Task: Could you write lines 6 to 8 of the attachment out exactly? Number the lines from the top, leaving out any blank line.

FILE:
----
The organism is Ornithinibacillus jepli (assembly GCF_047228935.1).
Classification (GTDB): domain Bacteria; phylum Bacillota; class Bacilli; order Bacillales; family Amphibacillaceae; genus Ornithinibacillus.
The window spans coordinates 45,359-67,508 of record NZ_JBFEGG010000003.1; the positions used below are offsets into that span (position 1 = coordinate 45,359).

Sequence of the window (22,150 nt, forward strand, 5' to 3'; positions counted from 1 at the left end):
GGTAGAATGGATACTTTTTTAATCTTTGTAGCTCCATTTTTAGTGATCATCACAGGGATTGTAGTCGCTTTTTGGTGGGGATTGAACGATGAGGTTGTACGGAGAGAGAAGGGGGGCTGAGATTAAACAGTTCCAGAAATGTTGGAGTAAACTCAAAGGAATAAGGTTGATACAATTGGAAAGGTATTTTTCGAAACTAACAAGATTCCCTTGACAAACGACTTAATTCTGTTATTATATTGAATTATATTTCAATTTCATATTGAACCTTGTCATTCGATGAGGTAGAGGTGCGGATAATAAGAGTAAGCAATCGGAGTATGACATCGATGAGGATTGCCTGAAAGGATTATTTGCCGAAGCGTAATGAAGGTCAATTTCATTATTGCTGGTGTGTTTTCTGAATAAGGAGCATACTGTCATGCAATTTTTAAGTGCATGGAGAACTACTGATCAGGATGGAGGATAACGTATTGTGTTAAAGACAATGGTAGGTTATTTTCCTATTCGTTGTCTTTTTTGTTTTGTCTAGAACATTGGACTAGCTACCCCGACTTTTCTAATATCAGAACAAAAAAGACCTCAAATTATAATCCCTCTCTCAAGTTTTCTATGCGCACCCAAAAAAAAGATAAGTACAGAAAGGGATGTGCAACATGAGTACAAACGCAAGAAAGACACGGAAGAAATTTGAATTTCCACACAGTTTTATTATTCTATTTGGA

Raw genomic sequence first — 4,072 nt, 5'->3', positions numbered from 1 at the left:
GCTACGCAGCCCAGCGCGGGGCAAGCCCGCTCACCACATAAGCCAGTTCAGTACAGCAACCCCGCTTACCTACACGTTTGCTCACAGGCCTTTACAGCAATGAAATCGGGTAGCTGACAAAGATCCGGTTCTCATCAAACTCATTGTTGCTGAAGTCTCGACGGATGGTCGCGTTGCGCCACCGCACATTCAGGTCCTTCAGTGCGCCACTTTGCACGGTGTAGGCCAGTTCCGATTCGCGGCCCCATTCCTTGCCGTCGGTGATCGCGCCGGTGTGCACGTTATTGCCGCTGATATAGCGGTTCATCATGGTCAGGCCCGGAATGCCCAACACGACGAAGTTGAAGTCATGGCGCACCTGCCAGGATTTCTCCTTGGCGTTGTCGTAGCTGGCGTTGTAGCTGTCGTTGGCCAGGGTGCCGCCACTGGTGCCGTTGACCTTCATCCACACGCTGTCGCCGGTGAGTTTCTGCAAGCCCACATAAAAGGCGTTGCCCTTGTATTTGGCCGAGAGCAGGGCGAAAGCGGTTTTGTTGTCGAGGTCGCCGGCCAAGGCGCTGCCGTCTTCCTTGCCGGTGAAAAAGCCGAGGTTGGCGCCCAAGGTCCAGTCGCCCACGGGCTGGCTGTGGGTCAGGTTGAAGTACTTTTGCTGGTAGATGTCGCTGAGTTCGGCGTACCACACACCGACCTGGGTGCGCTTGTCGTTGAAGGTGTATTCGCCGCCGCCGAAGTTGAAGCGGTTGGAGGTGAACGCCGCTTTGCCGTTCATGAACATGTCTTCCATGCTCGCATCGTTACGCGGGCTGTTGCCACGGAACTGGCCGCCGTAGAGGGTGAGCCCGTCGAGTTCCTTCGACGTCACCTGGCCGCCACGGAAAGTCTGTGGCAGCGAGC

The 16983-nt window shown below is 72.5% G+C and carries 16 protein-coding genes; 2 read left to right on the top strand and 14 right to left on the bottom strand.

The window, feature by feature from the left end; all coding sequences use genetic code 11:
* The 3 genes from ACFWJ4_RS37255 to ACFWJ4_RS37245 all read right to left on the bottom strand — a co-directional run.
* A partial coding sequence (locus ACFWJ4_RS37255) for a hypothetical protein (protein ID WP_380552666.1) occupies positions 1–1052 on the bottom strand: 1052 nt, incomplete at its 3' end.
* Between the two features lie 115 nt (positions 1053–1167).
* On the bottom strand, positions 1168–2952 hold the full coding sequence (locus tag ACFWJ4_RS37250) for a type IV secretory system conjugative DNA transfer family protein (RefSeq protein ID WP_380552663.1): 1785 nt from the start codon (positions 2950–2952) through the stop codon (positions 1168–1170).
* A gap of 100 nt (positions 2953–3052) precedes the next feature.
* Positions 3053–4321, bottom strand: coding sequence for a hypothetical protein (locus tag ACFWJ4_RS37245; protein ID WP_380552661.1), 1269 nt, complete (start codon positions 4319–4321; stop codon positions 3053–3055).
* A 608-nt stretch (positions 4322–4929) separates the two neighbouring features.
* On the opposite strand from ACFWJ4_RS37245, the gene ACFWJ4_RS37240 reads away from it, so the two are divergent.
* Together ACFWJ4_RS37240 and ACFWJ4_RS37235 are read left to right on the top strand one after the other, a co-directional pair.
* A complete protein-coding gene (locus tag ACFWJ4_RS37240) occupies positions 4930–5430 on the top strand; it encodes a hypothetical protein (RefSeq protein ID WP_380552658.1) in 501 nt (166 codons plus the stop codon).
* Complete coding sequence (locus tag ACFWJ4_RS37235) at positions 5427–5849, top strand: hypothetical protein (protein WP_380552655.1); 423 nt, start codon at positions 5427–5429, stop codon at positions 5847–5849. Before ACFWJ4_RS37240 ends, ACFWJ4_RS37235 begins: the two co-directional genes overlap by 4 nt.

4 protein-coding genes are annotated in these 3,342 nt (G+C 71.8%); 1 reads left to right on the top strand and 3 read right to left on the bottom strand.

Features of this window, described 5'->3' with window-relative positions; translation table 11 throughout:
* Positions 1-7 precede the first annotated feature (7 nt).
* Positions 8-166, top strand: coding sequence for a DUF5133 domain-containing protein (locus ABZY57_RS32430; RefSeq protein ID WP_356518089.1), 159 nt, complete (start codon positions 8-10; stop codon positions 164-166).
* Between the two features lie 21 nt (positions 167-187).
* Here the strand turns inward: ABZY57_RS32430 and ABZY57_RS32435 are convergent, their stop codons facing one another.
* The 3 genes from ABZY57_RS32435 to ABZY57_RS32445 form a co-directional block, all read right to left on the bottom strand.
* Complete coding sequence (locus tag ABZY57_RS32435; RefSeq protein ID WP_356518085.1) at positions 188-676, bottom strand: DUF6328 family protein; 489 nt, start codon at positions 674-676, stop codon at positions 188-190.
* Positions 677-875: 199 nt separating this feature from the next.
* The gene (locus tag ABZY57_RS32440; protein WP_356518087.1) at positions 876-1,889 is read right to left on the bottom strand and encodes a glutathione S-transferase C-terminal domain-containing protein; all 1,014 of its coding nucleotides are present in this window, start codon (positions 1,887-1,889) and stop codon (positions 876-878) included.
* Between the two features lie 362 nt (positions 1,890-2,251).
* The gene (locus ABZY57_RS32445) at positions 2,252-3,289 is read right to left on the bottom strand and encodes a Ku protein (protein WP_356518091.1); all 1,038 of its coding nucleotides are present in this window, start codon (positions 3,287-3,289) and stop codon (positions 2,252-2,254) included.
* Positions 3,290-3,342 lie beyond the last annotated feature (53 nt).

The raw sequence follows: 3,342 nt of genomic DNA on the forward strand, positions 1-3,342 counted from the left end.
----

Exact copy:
Raw genomic sequence first — 4,072 nt, 5'->3', positions numbered from 1 at the left:
GCTACGCAGCCCAGCGCGGGGCAAGCCCGCTCACCACATAAGCCAGTTCAGTACAGCAACCCCGCTTACCTACACGTTTGCTCACAGGCCTTTACAGCAATGAAATCGGGTAGCTGACAAAGATCCGGTTCTCATCAAACTCATTGTTGCTGAAGTCTCGACGGATGGTCGCGTTGCGCCACCGCACATTCAGGTCCTTCAGTGCGCCACTTTGCACGGTGTAGGCCAGTTCCGATTCGCGGCCCCATTCCTTGCCGTCGGTGATCGCGCCGGTGTGCACGTTATTGCCGCTGATATAGCGGTTCATCATGGTCAGGCCCGGAATGCCCAACACGACGAAGTTGAAGTCATGGCGCACCTGCCAGGATTTCTCCTTGGCGTTGTCGTAGCTGGCGTTGTAGCTGTCGTTGGCCAGGGTGCCGCCACTGGTGCCGTTGACCTTCATCCACACGCTGTCGCCGGTGAGTTTCTGCAAGCCCACATAAAAGGCGTTGCCCTTGTATTTGGCCGAGAGCAGGGCGAAAGCGGTTTTGTTGTCGAGGTCGCCGGCCAAGGCGCTGCCGTCTTCCTTGCCGGTGAAAAAGCCGAGGTTGGCGCCCAAGGTCCAGTCGCCCACGGGCTGGCTGTGGGTCAGGTTGAAGTACTTTTGCTGGTAGATGTCGCTGAGTTCGGCGTACCACACACCGACCTGGGTGCGCTTGTCGTTGAAGGTGTATTCGCCGCCGCCGAAGTTGAAGCGGTTGGAGGTGAACGCCGCTTTGCCGTTCATGAACATGTCTTCCATGCTCGCATCGTTACGCGGGCTGTTGCCACGGAACTGGCCGCCGTAGAGGGTGAGCCCGTCGAGTTCCTTCGACGTCACCTGGCCGCCACGGAAAGTCTGTGGCAGCGAGC

The 16983-nt window shown below is 72.5% G+C and carries 16 protein-coding genes; 2 read left to right on the top strand and 14 right to left on the bottom strand.